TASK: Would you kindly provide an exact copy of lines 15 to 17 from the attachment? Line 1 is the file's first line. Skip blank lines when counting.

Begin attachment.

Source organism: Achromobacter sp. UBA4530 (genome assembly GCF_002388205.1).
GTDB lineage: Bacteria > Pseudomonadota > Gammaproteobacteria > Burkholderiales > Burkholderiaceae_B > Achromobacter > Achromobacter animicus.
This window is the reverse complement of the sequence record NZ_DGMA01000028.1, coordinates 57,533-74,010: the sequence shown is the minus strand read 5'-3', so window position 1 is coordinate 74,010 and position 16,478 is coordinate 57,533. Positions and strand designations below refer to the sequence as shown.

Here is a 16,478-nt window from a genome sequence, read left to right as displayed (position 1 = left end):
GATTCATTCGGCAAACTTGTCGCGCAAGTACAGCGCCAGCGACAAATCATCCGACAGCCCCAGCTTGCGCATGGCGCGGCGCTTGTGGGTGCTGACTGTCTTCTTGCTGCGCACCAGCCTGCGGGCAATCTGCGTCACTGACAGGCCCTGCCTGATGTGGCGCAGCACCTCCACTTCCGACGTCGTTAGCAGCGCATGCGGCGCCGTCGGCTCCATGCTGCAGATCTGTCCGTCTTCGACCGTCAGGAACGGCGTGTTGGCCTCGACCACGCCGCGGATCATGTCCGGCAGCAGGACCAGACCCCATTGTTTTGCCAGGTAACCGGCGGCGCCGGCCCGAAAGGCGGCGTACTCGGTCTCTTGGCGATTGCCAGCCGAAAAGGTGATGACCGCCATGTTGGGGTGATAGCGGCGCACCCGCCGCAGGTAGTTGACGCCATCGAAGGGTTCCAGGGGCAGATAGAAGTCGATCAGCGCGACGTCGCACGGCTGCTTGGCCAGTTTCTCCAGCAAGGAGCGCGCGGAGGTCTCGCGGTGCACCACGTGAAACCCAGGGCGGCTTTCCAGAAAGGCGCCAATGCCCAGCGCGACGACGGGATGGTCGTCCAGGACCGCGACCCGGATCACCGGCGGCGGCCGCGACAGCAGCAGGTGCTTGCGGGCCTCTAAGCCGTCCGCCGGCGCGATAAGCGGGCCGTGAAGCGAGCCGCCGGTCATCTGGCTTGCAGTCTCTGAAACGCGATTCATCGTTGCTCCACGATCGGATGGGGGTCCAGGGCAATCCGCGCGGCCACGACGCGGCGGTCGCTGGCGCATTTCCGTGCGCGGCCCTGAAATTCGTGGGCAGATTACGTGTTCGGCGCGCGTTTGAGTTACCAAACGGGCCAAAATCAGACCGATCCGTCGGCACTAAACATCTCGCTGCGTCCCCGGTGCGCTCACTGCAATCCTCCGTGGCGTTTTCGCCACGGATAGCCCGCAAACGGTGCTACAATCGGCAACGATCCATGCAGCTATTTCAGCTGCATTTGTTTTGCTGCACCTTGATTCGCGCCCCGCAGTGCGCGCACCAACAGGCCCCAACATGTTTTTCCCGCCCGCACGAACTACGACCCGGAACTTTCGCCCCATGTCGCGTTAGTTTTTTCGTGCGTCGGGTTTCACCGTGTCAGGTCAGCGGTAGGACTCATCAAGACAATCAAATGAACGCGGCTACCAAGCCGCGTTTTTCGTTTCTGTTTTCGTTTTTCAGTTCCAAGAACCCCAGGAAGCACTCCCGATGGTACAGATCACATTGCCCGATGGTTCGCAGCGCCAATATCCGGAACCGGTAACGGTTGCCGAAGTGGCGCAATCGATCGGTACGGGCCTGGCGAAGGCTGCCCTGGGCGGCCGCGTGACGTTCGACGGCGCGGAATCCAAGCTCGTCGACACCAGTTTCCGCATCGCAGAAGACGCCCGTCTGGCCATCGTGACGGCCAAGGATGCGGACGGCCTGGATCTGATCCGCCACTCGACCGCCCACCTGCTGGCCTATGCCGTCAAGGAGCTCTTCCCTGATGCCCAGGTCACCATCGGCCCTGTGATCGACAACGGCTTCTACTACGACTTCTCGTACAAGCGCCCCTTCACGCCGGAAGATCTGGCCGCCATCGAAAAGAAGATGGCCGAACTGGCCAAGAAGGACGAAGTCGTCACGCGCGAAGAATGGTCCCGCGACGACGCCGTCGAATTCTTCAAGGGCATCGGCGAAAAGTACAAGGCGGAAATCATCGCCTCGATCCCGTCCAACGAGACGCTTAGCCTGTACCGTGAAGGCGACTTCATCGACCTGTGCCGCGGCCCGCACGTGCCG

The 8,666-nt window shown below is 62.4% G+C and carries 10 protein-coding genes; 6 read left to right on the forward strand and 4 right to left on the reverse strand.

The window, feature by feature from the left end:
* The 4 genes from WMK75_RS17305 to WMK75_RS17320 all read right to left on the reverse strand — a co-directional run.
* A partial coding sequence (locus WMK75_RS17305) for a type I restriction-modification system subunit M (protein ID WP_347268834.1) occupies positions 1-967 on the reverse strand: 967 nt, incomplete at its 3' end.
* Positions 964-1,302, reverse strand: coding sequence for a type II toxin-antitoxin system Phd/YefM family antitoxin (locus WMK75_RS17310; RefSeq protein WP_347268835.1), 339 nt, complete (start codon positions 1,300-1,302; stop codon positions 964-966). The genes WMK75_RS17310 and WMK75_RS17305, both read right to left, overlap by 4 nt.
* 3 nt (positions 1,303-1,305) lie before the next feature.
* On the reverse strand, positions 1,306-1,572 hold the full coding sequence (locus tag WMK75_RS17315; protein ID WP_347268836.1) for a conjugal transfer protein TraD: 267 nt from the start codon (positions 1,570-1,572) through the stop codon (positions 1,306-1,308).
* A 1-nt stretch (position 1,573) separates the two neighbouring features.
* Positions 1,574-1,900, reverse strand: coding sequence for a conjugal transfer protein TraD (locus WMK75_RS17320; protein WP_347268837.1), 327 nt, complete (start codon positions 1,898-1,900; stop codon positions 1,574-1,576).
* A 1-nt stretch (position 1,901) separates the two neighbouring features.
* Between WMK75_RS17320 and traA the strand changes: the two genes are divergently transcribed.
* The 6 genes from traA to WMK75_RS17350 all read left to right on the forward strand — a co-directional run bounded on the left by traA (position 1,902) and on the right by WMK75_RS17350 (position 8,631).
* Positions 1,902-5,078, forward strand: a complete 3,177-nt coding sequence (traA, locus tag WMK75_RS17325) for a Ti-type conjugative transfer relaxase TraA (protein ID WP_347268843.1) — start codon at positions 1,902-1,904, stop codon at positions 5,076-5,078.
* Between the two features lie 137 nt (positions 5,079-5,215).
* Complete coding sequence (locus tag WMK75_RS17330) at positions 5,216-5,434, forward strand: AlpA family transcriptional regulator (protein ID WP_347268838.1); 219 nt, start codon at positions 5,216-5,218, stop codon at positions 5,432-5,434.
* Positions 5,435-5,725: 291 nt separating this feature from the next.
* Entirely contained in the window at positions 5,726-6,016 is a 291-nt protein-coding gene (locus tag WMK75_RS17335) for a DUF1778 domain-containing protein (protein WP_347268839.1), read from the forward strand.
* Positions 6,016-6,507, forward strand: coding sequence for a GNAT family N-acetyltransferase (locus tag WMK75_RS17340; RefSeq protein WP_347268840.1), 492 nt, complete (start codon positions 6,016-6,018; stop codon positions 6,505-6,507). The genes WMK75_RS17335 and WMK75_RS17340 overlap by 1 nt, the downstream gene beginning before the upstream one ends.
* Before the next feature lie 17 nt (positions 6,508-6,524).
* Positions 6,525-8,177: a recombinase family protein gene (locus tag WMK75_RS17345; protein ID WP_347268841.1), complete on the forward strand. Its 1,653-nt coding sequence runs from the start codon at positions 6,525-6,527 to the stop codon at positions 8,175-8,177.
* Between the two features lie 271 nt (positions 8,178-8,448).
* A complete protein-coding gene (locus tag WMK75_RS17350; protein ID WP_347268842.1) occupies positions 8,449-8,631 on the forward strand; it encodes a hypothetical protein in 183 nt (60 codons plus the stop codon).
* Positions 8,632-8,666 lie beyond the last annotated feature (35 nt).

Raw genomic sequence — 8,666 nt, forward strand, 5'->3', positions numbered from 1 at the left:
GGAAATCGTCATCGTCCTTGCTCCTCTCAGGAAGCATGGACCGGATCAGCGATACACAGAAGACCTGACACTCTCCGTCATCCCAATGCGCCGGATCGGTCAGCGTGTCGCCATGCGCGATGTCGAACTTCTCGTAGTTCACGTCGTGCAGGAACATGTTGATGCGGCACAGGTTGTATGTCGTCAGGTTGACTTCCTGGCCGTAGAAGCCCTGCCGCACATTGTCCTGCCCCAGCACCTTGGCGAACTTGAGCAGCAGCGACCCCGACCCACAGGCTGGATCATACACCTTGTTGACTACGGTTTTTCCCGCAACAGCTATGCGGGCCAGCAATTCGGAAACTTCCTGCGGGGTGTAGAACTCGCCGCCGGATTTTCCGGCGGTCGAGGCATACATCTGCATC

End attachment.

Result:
* A 1-nt stretch (position 1,901) separates the two neighbouring features.
* Between WMK75_RS17320 and traA the strand changes: the two genes are divergently transcribed.
* The 6 genes from traA to WMK75_RS17350 all read left to right on the forward strand — a co-directional run bounded on the left by traA (position 1,902) and on the right by WMK75_RS17350 (position 8,631).